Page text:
CECM Home > Events > CECM Annual Summer Meeting 2005 > Talk Abstracts

#### Talk Abstracts

###### Rational functions, Hilbert series, and forbidden subwords

*Jason Bell · Simon Fraser University*

We give an overview of the theory of commutative and noncommutative Grobner bases, giving some unexpected applications along the way. We also discuss the connections between Grobner bases, counting words on an alphabet with certain forbidden subwords, and the computation of the Hilbert series of an algebra. We end with some applications of these ideas.

###### Taming Apparent Singularities via Ore Closure

*Marni Mishna · Simon Fraser University*

It is a classical result that the coefficients of power series solutions of a linear differential equation obey a linear recurrence. This recurrence can be computed from simple ring morphism from linear differential operators to linear difference operators. However, the recurrence might not be minimal if the initial differential equations possesses apparent singularities, that is, if there are points where the differential equation is singular, but its solutions are not. The problem is to find a suitable multiple of the original equation, which may be an equation of higher order, which is free of apparent singularities.

In our approach to this problem, and in order to simultaneously consider the inverse problem, q-analogues and other related operators, we consider an equivalent problem in the framework of skew polynomial rings.

This talk will describe algorithms to remove apparent singularites and compute polynomial torsion modules in algebras of skew polynomials. In the differential case, we revisit algorithms by Tsai with a goal of greater efficiency. In the case of recurrences, $q$-recurrences, and Mahler equations, our algorithmic results seem new, and require a more involved machinery.

Joint work with F. Chyzak, Ph. Dumas, H. Le, J. Martins, and B. Salvy.

###### The Monic Integer Chebyshev Problem

*Kevin Hare · Department of Pure Mathematics, University of Waterloo*

We study the problem of finding monic integer polynomials $P$ with small supremum norm $||P||_I$ on an interval $I$. The monic integer transfinite diameter $t_{\mathrm{M}}(I)$ is defined as \[ t_{\mathrm{M}}(I) := {\inf_P ||P||_I^{1/\deg(P)}, \] where the infimum is taken over all non-constant monic polynomials with integer coefficients. We show that if $I$ has length $1$ then $t_{\mathrm{M}}(I) = 1/2$.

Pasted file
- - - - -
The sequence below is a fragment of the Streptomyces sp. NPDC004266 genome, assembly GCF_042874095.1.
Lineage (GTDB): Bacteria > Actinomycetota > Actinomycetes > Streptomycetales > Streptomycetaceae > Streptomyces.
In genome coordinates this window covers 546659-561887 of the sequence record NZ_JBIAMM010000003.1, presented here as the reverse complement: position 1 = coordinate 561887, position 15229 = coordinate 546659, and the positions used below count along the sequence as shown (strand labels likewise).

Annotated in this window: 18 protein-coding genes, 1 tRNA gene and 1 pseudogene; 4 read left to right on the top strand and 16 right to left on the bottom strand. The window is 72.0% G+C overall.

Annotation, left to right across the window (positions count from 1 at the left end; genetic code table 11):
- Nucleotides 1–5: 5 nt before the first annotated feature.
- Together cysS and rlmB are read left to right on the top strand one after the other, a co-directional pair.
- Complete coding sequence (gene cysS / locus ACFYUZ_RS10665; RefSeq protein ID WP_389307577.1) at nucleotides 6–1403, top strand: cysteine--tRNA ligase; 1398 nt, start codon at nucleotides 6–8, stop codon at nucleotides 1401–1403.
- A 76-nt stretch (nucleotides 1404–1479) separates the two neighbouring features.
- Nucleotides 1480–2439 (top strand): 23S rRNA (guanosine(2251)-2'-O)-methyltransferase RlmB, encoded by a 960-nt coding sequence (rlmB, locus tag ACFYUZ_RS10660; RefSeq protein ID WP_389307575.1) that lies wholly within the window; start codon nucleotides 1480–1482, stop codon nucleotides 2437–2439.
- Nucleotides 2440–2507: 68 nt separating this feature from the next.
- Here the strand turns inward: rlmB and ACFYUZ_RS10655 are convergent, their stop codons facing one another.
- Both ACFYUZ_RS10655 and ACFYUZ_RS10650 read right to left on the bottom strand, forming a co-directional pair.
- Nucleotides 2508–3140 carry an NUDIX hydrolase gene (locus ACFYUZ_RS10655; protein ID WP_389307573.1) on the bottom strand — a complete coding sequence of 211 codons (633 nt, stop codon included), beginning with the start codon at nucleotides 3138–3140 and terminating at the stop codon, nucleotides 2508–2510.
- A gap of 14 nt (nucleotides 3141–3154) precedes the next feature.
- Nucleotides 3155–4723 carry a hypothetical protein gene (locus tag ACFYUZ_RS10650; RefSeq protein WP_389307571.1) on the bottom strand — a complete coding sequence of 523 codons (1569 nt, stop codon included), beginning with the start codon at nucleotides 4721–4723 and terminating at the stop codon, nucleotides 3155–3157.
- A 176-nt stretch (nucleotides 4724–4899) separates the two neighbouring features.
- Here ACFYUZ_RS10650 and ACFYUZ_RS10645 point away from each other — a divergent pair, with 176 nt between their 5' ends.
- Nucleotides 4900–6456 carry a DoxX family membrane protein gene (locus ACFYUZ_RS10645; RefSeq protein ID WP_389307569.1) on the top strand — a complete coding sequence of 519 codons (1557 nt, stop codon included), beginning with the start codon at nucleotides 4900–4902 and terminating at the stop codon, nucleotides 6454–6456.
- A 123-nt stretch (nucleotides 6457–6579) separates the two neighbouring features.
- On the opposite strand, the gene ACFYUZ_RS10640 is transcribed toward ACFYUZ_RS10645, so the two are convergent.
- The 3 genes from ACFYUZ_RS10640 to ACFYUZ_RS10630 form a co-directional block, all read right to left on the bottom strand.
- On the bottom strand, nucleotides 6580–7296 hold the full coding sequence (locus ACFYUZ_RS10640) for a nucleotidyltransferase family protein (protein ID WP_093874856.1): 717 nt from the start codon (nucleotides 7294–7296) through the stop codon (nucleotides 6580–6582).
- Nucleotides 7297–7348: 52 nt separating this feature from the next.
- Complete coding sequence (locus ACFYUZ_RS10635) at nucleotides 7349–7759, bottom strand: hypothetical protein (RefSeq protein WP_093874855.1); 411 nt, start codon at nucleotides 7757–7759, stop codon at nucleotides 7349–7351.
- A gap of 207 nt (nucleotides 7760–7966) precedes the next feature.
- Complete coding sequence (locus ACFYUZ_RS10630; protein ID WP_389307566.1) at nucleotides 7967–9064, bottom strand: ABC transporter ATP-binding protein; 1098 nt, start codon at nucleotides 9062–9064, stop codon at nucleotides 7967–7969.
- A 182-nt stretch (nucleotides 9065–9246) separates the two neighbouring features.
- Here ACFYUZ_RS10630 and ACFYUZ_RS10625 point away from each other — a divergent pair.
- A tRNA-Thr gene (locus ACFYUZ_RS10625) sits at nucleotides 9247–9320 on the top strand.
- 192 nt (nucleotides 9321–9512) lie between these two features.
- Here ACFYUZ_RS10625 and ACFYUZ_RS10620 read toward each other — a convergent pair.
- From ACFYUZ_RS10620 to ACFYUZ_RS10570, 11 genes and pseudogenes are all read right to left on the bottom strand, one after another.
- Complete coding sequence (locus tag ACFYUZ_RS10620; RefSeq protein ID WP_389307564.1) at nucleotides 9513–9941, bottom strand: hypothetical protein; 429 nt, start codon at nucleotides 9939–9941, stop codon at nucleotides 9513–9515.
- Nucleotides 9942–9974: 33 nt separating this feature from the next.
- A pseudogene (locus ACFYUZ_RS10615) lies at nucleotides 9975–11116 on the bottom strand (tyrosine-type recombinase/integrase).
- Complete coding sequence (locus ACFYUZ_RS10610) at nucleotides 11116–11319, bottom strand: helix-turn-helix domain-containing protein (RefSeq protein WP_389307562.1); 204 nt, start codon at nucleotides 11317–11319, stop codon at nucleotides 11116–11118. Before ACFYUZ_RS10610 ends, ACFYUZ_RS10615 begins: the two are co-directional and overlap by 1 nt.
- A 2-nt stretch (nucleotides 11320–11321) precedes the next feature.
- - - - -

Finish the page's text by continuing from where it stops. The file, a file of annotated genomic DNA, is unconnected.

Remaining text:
We also consider the problem of determining $t_{\mathrm{M}}(I)$ when $I$ is a Farey interval. We give some partial results, which support a conjecture of Borwein, Pinner and Pritsker concerning this value.

###### Maple 10: New GUI Features and Math Capabililites

*Allan Wittkopf · Simon Fraser University*

We will demonstrate the new interface and math features of Maple 10.

###### Generating Numerical Algorithms Using Computer Algebra

*Walter Gander · Institute for Computational Science, ETH Zurich*

We show how numerical algorithms can be derived in a simple way using computer algebra. Examples are numerical differentiation, quadrature and multi-step methods for ODE. It is also shown how the discretization error of a method can be computed automatically. This approach not only makes formularies obsolete (in fact some errors were found in Abramowitz/Stegun) but is also useful in teaching since principles and fundamentals are emphasized and we can leave the sometimes tedious derivation of the specific algorithm to the machine.

###### Theory & application of space-filling curves

*Richard Crandall · Apple Distinguished Scientist, Advanced Computation Group*

Space-filling curves (or "space-fills") provide an elegant way to transform an N-dimensional problem into an M-dimensional one, for M <> N. Examples of this expedient include: "sorting" in N-dimensions, fractal measures derived from spacefill trajectories, data compression, many-body physics, and so on. The key to such applications is the transition from the theoretical (analytic) picture to the discrete (digital) picture. Indeed, discrete spacefills are demonstrably powerful software tools that apply across a wide spectrum, from graphics to information theory to hard science.